“Nevertheless, I was as powerless as the weakest creature alive, and without the means to help myself … for I had no body, and every spell which might have helped me required the use of a wand …

‘I remember only forcing myself, sleeplessly, endlessly, second by second, to exist … I settled in a faraway place, in a forest, and I waited … surely, one of my faithful Death Eaters would try and find me … one of them would come and perform the magic I could not, to restore me to a body … but I waited in vain …”
– Harry Potter and the Goblet of Fire, Chapter 33 (The Death Eaters)

References

Would Harry Potter Wizards use the Internet?

Would Harry Potter Wizards use the Internet?

The Internet has a lot to offer that you cannot send by owls, like sub-second latency of messages. Same things for computers and technology in general. Since Harry Potter seems to take place in the early 21st century, Internet should have been rolling out to the public during the first 7 books. 
Would it make sense for witches and wizards to use computers, the Internet, or other advanced muggle technology?

Solutions/Answers:

Answer 1:

Yes, but only out of curiosity

Wizards do not need the internet, but they will occasionally use it out of curiosity or when researching about Muggles.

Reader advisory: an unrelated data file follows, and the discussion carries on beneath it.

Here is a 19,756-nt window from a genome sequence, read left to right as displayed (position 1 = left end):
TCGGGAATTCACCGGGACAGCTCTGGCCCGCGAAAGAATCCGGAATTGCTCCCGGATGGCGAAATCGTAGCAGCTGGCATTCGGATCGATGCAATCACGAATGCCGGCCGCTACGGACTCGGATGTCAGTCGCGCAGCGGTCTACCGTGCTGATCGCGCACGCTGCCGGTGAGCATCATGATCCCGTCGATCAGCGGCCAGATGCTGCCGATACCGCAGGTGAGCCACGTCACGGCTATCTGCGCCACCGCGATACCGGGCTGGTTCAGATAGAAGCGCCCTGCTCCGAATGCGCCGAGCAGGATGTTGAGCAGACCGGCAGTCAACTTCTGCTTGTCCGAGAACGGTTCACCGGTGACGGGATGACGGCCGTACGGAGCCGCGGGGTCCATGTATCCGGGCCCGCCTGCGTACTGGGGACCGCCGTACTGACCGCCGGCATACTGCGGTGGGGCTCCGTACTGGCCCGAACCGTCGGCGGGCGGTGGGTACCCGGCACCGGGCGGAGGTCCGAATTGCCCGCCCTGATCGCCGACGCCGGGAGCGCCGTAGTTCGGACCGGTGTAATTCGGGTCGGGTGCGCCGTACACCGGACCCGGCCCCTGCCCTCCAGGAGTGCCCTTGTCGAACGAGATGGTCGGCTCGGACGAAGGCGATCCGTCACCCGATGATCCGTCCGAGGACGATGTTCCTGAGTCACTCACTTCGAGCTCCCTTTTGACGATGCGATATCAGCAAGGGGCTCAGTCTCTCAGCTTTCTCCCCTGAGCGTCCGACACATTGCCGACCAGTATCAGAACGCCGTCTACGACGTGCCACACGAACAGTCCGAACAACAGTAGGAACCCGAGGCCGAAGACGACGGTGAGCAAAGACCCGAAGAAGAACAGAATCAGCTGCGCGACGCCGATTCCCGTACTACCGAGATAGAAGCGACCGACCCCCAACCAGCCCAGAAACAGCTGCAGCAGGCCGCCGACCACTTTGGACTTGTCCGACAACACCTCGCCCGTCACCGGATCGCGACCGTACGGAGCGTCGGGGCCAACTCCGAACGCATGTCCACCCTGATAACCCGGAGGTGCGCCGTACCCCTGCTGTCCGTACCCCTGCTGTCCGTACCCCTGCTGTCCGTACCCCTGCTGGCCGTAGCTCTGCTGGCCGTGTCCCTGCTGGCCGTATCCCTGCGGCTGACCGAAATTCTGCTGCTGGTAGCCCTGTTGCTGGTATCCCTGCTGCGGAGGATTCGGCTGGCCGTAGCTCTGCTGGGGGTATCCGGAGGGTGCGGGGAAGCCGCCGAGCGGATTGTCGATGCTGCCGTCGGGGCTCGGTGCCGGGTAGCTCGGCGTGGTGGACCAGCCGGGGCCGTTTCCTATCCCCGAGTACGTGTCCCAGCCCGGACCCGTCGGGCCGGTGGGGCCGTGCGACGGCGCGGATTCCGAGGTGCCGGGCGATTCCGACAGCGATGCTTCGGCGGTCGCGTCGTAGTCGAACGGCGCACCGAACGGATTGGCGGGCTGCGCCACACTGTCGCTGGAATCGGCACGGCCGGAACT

When you can summon any book, instrument or animal with a wave of the wand and the word Accio!; when you can communicate with friends and acquaintances by means of owl, fire, Patronus, Howler, enchanted objects such as coins, or Apparate to visit them in person; when your newspaper has moving pictures and everyday objects sometimes talk to you, then the internet does not seem a particularly exciting place. This is not to say that you will never find a witch or wizard surfing the net; merely that they will generally be doing so out of slightly condescending curiosity, or else doing research in the field of Muggle Studies.

Pottermore: Technology

Harry himself has never used the internet.

Has Harry ever used the Internet?

J.K. Rowling: No. He’s not allowed near Dudley’s computer and Dudley’s the only one who’s got a computer. He gets beaten up if he goes too near the keyboard. So no, he’s never used the Internet. I use it a lot but not Harry. Wizards don’t really need to use the Internet but that’s something that you’ll find out later on in the series. They have a means of finding out what goes on in the outside world that I think is more fun than the Internet. Could anything be more fun than the Internet? Yes!

Raincoast Books interview transcript, Raincoast Books (Canada), March 2001.

References